As per a report in Reuters, steel minister Ramchandra Prasad Singh told a conference in New Delhi that India is moving in the direction of importing coking coal from Russia and planning to double imports. The decision would help India to cash in on lower prices and diversify its imports. India’s coking coal demand is likely to jump 8 per cent to 10 per cent in 2023 due to rising steel demand from the housing and infrastructure sectors.
Coking coal imports from Australia, the country’s biggest supplier of the key raw material for steelmaking, have traditionally constituted 75 per cent to 80 per cent of India’s annual shipments. But government data show that ‘during the first 11 months of the previous fiscal year to March 2023, Australia’s share dropped to 54 per cent due to higher imports from the United States and Russia. Moscow emerged as the fourth-biggest coking coal supplier to India between April 2022 and February 2023, by exporting 3.9 million tonnes, and may emerge as the second-biggest supplier this year’.
India’s pivot away from coal power takes shape in policy amendment
In a fresh twist in India’s energy transition story, Reuters reported that the government is opening the doors to the possibility of halting any new coal power capacity additions, apart from power plants already in the pipeline. According to the news agency, the revelation has come through the deletion of a key clause in India’s National Electricity Policy (NEP). The first draft of the NEP, published in 2021, had said that it may add new coal fire capacity. The Central Electricity Authority (CEA) had also said last year that India may add up to 28 GW of new coal power. The final draft of the NEP, however, removes any reference to new coal power, according to Reuters. “After months of deliberations, we have arrived at a conclusion that we would not need new coal additions apart from the ones already in the pipeline,” said a source quoted by the agency.
Biden approves Alaska gas exports, draws harsh criticism for releasing another “carbon bomb”
The Biden administration approved the Alaska Gasline Development Corp’s (AGDC) project to export liquefied natural gas (LNG) to countries with which the United States does not have a free trade agreement, especially in Asia. The decision by the US energy department has prompted harsh criticism from environmental groups, calling it another carbon bomb waiting to be released. The roughly $39 billion project, for which exports were first approved by the administration of Donald Trump, is expected to be operational by 2030 if it receives the required permits.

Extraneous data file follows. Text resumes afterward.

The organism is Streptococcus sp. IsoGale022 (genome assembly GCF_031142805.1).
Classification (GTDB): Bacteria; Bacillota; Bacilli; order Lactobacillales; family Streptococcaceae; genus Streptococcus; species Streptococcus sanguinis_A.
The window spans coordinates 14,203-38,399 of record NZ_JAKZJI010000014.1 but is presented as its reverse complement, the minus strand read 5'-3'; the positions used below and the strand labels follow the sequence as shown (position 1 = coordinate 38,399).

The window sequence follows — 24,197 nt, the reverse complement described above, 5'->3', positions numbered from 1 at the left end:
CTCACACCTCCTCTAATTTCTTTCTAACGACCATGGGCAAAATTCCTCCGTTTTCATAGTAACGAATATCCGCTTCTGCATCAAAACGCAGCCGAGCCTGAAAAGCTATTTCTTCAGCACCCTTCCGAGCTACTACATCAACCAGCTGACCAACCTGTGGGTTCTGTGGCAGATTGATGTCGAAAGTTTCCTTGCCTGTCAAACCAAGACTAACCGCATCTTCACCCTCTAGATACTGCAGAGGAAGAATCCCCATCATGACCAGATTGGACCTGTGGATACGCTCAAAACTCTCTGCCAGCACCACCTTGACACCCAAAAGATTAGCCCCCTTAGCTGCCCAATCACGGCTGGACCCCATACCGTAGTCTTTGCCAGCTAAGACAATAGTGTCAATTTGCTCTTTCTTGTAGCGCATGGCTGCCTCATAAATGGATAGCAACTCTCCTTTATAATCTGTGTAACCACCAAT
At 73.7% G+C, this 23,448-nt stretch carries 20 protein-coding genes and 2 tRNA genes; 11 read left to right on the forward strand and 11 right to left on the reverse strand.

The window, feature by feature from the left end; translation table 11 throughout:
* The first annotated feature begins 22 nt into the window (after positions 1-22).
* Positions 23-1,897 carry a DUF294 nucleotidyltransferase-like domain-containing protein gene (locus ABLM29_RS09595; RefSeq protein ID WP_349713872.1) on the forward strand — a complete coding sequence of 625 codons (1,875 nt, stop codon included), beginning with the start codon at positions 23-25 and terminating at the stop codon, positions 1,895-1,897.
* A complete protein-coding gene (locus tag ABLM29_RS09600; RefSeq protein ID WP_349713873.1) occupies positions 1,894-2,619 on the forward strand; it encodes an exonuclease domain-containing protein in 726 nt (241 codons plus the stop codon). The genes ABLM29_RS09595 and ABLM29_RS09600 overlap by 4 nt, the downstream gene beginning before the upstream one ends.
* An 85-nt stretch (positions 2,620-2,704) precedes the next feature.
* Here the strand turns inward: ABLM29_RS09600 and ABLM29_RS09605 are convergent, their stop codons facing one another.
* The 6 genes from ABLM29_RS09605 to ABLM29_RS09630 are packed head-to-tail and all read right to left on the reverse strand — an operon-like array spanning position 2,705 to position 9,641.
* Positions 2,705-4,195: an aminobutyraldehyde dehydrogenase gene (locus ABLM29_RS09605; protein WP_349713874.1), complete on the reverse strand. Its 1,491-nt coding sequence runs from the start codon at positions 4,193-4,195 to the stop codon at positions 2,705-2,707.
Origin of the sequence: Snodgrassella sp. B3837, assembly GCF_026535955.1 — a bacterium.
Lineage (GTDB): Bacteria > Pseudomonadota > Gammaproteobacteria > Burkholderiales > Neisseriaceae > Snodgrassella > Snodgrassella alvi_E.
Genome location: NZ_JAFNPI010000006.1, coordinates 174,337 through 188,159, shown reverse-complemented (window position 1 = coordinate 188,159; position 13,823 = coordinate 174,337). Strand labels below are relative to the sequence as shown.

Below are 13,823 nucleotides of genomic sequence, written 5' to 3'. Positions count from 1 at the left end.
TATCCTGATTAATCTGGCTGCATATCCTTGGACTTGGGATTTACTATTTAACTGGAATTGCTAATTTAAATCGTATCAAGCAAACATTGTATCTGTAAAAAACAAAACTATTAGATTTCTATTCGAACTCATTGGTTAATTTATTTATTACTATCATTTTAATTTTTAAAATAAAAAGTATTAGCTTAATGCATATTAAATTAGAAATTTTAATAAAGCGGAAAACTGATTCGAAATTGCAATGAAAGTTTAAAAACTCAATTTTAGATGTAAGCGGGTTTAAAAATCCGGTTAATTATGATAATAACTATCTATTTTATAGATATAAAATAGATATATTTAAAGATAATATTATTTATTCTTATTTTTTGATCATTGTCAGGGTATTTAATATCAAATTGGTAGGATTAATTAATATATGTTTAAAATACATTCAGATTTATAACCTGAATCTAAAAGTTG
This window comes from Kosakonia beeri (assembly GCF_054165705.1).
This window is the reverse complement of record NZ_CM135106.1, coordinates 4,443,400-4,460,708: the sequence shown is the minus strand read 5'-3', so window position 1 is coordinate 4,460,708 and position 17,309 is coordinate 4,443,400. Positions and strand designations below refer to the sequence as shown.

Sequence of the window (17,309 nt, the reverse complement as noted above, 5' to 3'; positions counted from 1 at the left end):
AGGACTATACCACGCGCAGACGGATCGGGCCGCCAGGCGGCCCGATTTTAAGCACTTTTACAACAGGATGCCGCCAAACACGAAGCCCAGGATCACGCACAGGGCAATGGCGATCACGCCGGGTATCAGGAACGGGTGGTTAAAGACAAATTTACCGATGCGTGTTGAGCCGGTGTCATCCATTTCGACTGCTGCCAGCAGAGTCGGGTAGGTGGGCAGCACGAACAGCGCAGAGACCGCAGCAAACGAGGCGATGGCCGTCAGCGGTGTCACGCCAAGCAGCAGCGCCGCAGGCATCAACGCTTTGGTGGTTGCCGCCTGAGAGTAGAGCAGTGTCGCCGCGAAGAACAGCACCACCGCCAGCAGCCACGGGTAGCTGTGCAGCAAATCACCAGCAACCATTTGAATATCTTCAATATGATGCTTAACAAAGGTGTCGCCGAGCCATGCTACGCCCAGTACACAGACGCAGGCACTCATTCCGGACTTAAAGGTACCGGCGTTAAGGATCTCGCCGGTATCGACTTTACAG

According to a study published in the journal The Proceedings of the National Academy of Sciences in April, the methane emissions from the United States oil and gas fields during 2010-2019 were 70% higher than the official figures of the US Environmental Protection Agency (EPA). Oil and gas fields released 14.8 teragrams (Tg) of methane annually from 2010-2019.
Net zero emissions: Germany plans to ban installation of new oil and gas heating systems
The German government approved a bill that will prohibit the installation of new oil and gas heating systems from 2024. The move has been made to transform Germany’s heating systems in an attempt to meet net zero emission targets but it has been met with a lot of criticism from opposition parties who argue that it will impose unmanageable costs on homeowners.
About half of Germany’s 41 million households currently use natural gas heating, and almost a quarter use heating oil. The bill will require any heating system installed in new or old buildings after January 2024, to be based on 65% renewable energy sources. Homeowners will be encouraged to install heat pumps to run on RE sources of electricity, or to switch to district heating, electric or solar thermal systems. Biomass heat, hydrogen and gas obtained from an approved environmentally friendly source, such as biomethane, will all be encouraged under a programme of subsidy payments of 10-40% for each heating system.